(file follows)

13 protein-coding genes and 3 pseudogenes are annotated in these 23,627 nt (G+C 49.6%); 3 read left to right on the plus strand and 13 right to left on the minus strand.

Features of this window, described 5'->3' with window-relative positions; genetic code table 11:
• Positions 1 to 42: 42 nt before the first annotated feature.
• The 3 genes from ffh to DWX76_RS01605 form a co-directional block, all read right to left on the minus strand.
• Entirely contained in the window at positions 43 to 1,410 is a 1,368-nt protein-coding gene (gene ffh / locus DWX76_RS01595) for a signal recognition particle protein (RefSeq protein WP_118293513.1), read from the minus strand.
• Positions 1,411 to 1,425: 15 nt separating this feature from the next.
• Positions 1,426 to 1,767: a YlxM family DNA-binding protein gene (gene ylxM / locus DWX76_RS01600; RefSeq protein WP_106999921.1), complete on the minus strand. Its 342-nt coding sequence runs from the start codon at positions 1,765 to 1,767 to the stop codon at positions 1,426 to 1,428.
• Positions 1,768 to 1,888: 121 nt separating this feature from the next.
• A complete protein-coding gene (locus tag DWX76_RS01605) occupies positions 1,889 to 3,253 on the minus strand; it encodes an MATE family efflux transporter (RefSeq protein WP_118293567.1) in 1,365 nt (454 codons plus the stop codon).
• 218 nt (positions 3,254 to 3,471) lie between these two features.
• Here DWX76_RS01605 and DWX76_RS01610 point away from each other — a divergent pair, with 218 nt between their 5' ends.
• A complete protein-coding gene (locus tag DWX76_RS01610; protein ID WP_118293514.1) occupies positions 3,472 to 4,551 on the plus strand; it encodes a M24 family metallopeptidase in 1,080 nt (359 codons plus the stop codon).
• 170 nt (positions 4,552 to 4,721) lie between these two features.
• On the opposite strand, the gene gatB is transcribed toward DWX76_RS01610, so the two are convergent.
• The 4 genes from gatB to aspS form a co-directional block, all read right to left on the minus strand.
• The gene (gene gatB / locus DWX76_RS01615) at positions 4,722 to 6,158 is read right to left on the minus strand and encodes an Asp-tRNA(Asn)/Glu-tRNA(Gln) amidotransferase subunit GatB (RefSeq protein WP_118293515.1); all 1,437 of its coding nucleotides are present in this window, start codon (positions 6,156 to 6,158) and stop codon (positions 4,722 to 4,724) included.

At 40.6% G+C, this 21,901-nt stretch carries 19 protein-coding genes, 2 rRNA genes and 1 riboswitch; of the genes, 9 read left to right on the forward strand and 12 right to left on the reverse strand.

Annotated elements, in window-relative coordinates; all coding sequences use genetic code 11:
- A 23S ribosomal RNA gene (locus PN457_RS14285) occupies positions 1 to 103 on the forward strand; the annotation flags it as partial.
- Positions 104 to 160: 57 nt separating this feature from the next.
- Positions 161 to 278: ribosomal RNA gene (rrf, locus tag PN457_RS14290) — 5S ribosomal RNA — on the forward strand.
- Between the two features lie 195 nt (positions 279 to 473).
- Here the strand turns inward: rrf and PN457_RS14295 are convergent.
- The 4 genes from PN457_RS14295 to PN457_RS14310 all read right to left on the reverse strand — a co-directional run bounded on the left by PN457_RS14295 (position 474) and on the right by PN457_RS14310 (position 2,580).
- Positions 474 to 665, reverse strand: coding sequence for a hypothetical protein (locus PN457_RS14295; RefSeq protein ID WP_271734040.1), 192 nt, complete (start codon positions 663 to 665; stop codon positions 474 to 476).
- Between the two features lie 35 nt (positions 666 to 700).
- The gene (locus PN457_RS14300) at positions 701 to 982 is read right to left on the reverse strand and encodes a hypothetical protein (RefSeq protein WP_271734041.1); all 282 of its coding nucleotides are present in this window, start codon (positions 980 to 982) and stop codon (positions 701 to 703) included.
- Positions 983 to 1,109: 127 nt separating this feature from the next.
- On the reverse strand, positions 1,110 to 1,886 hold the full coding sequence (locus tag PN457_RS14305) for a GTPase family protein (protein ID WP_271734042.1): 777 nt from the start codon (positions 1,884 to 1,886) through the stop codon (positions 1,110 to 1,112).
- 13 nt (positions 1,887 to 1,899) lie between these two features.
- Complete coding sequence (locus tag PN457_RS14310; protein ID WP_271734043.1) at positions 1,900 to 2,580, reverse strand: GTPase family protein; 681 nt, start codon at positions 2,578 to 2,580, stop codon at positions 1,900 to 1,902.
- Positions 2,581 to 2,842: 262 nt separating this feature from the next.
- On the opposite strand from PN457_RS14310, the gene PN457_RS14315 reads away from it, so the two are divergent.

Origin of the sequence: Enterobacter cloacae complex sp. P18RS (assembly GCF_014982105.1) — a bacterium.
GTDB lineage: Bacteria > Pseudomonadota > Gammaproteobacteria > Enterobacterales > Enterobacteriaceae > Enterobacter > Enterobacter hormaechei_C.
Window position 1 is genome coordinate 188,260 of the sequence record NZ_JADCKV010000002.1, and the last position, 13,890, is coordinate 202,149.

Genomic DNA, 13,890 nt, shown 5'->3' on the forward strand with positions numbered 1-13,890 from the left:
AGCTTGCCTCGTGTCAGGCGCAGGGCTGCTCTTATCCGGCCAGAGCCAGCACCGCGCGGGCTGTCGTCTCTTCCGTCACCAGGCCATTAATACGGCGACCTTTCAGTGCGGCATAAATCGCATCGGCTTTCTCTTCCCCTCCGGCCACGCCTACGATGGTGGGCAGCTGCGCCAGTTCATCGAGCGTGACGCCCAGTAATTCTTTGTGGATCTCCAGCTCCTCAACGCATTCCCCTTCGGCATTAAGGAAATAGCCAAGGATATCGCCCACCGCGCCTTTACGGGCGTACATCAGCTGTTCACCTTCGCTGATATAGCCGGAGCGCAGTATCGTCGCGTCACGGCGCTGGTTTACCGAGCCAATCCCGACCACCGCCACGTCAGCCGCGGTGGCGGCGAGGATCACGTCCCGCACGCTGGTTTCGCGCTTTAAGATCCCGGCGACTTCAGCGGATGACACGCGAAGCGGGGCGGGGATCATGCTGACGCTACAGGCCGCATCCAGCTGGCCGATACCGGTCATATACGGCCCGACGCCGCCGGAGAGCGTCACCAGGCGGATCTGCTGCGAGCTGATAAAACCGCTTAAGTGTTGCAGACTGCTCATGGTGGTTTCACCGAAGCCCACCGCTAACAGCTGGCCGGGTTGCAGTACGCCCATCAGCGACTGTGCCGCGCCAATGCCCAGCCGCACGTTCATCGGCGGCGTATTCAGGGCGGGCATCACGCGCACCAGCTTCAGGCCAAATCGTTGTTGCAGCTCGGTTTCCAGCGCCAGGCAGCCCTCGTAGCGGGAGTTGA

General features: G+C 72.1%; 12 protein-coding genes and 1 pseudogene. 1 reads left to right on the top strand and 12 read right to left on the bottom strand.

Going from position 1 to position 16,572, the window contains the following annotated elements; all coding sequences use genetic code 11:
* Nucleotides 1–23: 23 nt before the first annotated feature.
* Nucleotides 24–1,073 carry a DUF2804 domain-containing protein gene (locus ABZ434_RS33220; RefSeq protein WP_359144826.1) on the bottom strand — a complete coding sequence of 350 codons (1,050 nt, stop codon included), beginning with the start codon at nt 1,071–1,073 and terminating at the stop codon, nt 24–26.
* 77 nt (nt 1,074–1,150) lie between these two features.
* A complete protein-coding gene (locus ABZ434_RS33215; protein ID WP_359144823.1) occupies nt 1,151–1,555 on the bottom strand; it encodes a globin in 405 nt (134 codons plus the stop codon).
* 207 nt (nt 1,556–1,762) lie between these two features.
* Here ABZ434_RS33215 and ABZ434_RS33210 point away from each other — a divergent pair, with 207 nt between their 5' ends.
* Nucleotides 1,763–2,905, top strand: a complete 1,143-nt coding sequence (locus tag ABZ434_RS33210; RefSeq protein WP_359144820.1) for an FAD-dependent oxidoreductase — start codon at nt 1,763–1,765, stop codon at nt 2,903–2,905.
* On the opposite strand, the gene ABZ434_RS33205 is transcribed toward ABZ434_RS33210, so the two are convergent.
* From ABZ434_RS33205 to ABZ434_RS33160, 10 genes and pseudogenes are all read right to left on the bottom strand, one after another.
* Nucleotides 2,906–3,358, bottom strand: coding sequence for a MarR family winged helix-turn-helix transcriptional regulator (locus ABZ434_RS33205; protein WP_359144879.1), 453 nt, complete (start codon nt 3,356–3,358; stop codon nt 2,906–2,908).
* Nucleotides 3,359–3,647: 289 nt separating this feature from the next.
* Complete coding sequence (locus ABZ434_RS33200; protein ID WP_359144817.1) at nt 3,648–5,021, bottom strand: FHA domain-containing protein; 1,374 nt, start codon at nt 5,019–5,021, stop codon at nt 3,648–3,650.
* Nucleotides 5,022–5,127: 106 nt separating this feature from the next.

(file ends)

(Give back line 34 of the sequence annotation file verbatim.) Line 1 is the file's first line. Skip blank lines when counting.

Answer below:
Origin of the sequence: Enterobacter cloacae complex sp. P18RS (assembly GCF_014982105.1) — a bacterium.